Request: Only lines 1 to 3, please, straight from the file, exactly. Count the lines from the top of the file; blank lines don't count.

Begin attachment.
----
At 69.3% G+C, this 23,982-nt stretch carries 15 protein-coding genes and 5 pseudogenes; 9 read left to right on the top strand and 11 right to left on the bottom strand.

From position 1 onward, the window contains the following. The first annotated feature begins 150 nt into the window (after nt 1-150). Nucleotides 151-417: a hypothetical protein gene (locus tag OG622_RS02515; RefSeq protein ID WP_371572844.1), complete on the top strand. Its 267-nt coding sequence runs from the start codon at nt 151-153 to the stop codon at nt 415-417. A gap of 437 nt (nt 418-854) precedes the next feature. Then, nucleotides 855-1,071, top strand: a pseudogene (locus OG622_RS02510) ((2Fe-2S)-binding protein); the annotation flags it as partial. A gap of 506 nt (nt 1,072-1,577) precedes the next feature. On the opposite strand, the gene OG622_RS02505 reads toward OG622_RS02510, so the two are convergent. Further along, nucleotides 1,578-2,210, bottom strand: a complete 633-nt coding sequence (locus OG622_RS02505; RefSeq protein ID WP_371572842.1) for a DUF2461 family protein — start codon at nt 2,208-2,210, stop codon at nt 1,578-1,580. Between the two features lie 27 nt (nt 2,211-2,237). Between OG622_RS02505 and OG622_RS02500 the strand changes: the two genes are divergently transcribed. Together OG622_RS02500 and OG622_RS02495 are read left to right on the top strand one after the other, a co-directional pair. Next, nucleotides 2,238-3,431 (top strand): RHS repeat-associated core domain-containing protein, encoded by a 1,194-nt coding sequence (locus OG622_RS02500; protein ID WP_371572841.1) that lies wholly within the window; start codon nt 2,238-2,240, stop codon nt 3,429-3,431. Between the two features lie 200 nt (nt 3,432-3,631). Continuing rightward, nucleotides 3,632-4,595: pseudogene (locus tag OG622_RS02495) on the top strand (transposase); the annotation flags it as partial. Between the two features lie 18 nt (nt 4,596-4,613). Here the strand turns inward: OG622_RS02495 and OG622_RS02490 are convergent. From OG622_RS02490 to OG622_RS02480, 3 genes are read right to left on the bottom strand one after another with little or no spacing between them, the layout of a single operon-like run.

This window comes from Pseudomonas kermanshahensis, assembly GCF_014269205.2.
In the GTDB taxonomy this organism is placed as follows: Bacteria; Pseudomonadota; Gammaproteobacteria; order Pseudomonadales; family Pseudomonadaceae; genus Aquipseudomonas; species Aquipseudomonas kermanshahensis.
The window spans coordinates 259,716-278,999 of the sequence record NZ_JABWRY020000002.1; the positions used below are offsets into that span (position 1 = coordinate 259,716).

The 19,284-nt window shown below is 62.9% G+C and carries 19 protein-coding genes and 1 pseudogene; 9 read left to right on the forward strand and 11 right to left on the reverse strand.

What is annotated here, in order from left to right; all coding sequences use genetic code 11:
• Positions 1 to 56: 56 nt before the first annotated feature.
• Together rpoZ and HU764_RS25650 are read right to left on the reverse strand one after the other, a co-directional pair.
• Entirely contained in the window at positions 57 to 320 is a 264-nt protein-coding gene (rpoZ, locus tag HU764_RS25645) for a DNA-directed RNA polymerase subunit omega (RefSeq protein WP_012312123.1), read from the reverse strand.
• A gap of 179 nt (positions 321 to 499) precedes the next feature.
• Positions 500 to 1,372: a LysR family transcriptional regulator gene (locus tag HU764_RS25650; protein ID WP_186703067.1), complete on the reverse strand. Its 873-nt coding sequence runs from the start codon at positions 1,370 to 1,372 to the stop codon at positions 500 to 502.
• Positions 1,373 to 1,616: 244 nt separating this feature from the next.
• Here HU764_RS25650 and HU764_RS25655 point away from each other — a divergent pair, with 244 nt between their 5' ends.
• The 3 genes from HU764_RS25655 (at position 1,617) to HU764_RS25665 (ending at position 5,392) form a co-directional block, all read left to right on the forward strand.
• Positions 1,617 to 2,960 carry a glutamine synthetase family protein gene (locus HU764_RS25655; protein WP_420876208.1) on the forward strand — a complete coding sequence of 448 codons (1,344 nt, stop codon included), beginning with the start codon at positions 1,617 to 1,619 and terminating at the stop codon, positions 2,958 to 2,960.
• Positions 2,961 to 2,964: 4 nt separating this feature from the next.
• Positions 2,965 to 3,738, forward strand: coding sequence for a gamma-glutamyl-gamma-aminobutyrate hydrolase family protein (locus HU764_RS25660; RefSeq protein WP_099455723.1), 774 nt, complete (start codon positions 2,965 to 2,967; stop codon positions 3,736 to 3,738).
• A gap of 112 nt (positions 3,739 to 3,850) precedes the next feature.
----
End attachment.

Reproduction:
At 69.3% G+C, this 23,982-nt stretch carries 15 protein-coding genes and 5 pseudogenes; 9 read left to right on the top strand and 11 right to left on the bottom strand.

From position 1 onward, the window contains the following. The first annotated feature begins 150 nt into the window (after nt 1-150). Nucleotides 151-417: a hypothetical protein gene (locus tag OG622_RS02515; RefSeq protein ID WP_371572844.1), complete on the top strand. Its 267-nt coding sequence runs from the start codon at nt 151-153 to the stop codon at nt 415-417. A gap of 437 nt (nt 418-854) precedes the next feature. Then, nucleotides 855-1,071, top strand: a pseudogene (locus OG622_RS02510) ((2Fe-2S)-binding protein); the annotation flags it as partial. A gap of 506 nt (nt 1,072-1,577) precedes the next feature. On the opposite strand, the gene OG622_RS02505 reads toward OG622_RS02510, so the two are convergent. Further along, nucleotides 1,578-2,210, bottom strand: a complete 633-nt coding sequence (locus OG622_RS02505; RefSeq protein ID WP_371572842.1) for a DUF2461 family protein — start codon at nt 2,208-2,210, stop codon at nt 1,578-1,580. Between the two features lie 27 nt (nt 2,211-2,237). Between OG622_RS02505 and OG622_RS02500 the strand changes: the two genes are divergently transcribed. Together OG622_RS02500 and OG622_RS02495 are read left to right on the top strand one after the other, a co-directional pair. Next, nucleotides 2,238-3,431 (top strand): RHS repeat-associated core domain-containing protein, encoded by a 1,194-nt coding sequence (locus OG622_RS02500; protein ID WP_371572841.1) that lies wholly within the window; start codon nt 2,238-2,240, stop codon nt 3,429-3,431. Between the two features lie 200 nt (nt 3,432-3,631). Continuing rightward, nucleotides 3,632-4,595: pseudogene (locus tag OG622_RS02495) on the top strand (transposase); the annotation flags it as partial. Between the two features lie 18 nt (nt 4,596-4,613). Here the strand turns inward: OG622_RS02495 and OG622_RS02490 are convergent. From OG622_RS02490 to OG622_RS02480, 3 genes are read right to left on the bottom strand one after another with little or no spacing between them, the layout of a single operon-like run.

This window comes from Pseudomonas kermanshahensis, assembly GCF_014269205.2.